Platner, Samuel Ball; Ashby, Thomas
A topographical dictionary of ancient Rome — Oxford: Univ. Press [u.a.], 1929

Page: 357
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Naevia Nemora : woods on the Aventine belonging to a certain Naevius
(Fest. 168), close to the porta Naevia, which was named from them (Varro,
LL v. 163). They became proverbial as a resort of criminals (Fest. 169 ;
cf. Obseq. 44). For the site, see Porta Naevia and Vicus Portae
Naeviae.
Naumachiae II : mentioned in the Notitia in Region XIV, without further
definition (cf. Sid. Apoll. Ep. i. 5. 9). One was perhaps the naumachia
Augusti and the other the so-called naumachia Vaticana.
Naumachia Augusti : the artificial pond constructed by Augustus in
2 b.c. on the right bank of the Tiber, where he celebrated sham naval
combats on a great scale in connection with the dedication of the temple
of Mars Ultor (Veil. ii. 100 ; Mon. Anc. iv. 43-44 ; Suet. Aug. 43 ; Tac.
Ann. xii. 56 ; Cass. Dio lxvi. 25 ; Euseb. ad a. Abr. 2014). It was 1800
Roman feet (536 metres) long and 1200 (357) wide (Mon. Anc. loc. cit.),
and was supplied with water by the aqua Alsietina, built by Augustus
for this purpose (Frontinus, de aq. i. II, 22). Around the naumachia was
a grove, nemus Caesarum, laid out by Augustus (Tac. Ann. xiv. 15) in
honour of Gaius and Lucius Caesar (Mon. Anc. loc. cit. ; Suet. Aug. 43 ;
Cass. Dio lxvi. 25 ;1 CIL vi. 31566), and perhaps gardens (cf. Suet. Tib. 72).
In the centre of the basin was an island (Cass. Dio lxvi. 25), and Pliny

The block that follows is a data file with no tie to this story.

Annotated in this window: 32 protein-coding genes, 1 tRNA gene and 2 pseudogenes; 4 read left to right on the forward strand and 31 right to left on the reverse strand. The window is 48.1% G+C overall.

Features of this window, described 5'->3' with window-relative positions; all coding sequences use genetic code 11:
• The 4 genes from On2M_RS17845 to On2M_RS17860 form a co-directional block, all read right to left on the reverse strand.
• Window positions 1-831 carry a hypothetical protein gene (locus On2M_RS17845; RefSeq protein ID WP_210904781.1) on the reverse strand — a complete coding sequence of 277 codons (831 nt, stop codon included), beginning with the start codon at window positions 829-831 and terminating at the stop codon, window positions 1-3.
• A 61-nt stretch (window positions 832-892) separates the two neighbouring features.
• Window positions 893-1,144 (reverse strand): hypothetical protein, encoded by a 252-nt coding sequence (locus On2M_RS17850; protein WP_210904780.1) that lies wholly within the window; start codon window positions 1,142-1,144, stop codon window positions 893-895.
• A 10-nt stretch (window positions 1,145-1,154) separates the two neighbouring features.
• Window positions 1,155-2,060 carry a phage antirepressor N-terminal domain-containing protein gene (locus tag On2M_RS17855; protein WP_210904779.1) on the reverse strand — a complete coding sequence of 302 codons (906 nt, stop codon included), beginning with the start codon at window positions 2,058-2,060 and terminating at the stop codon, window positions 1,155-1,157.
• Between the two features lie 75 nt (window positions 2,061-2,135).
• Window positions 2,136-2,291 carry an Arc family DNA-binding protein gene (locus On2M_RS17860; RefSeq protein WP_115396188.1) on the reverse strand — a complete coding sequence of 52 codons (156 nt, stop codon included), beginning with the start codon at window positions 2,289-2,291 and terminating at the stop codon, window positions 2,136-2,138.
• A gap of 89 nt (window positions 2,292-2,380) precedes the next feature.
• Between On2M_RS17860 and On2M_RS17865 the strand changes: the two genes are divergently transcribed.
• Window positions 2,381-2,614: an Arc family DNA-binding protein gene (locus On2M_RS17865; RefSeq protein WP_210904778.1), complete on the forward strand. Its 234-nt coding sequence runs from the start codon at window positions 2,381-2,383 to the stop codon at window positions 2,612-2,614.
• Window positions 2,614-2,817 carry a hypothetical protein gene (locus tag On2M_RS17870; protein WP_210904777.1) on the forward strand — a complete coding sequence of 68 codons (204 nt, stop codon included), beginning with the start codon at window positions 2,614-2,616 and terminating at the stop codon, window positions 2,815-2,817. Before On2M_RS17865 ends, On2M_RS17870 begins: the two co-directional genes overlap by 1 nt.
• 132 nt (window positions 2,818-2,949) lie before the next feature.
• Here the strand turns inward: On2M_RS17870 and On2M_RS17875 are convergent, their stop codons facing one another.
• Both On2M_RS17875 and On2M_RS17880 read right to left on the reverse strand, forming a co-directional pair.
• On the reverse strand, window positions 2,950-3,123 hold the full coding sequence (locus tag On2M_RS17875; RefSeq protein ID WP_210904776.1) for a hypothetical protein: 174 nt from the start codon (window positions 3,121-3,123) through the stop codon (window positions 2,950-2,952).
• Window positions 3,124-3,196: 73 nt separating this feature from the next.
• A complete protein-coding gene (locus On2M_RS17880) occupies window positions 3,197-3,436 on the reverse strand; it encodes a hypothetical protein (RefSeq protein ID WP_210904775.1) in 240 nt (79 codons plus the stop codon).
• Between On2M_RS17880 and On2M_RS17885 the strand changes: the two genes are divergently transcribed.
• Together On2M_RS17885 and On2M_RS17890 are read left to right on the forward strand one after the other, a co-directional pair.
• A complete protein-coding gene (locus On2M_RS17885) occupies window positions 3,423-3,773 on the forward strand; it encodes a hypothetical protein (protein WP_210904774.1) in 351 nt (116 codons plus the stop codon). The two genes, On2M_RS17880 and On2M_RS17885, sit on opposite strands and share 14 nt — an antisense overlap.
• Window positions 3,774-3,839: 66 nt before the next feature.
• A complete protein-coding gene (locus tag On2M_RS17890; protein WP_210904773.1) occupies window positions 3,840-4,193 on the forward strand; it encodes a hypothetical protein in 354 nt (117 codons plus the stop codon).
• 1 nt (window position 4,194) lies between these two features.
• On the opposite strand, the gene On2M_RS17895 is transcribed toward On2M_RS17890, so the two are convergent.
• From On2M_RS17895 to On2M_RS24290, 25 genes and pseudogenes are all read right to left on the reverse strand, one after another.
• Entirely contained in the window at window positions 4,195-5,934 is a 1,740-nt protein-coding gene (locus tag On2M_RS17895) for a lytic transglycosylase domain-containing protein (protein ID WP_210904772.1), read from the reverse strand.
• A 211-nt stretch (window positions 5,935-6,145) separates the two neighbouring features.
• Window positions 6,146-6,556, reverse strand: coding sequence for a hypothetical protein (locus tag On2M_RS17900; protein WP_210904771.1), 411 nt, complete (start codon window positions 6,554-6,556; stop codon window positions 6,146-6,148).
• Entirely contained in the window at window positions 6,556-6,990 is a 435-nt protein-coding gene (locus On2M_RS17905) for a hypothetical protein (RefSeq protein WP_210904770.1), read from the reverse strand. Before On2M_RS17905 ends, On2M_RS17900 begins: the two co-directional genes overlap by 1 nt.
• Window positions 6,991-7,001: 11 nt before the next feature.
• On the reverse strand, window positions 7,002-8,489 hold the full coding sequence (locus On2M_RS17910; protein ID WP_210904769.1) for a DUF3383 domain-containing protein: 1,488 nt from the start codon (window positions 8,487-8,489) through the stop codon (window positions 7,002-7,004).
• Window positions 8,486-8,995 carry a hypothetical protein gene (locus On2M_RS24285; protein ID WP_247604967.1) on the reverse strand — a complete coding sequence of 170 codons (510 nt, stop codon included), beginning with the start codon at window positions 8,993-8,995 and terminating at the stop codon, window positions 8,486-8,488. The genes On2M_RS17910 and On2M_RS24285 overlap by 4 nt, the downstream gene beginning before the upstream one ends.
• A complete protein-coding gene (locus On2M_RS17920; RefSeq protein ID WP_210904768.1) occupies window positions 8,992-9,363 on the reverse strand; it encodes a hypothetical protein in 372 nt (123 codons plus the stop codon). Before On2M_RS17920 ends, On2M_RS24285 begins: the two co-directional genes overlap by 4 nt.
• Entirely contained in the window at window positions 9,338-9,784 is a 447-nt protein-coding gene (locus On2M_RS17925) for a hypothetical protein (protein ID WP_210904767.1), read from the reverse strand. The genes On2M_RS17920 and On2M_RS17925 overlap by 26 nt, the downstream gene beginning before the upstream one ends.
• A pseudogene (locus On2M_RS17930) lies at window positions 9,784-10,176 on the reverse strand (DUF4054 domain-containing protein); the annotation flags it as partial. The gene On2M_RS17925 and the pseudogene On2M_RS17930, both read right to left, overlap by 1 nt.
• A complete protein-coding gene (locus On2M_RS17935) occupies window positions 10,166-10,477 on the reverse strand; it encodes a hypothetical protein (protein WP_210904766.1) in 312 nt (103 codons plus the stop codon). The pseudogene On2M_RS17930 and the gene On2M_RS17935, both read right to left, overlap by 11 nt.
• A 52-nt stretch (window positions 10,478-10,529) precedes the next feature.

speaks twice (NH xvi. 190, 200) of a pons naumachiarius, restored by
Tiberius after fire, which may have been built across the basin to serve
as a support for some of the apparatus of the games. This naumachia
was used by Nero (Cass. Dio lxii. 20 ; Suet. Nero 12 ?) and Titus (Cass.
Dio lxvi. 25 ; Suet. Tit. 7), and is mentioned in 95 a.d. (Stat. Silv. iv.
4. 5), but fell into disuse later, for in the time of Alexander Severus only
parts of it remained (Cass. Dio lv. 10). For a possible restoration, see
Naumachia Philippi.
This naumachia was previously located nearly opposite the theatre
of Pompeius, between the villa Lante and the Lungara, just north of
the villa Corsini (HJ 640-642, 652-656; cf. LA 343; BC 1914 393);
but the recent discovery of the specus of the Aqua Alsietina (q.v.)
has necessitated a change of view, and the earlier theory must probably
1 Kornemann, Mausoleum des Augustus, 4, thinks that the μνημειον mentioned here is
to be identified with the μνήμα. Γαιου καί Λ.ουκίου in which Julia Domna was placed ; but see
Mausoleum Augusti, Sep. C. et L. Caesaris.
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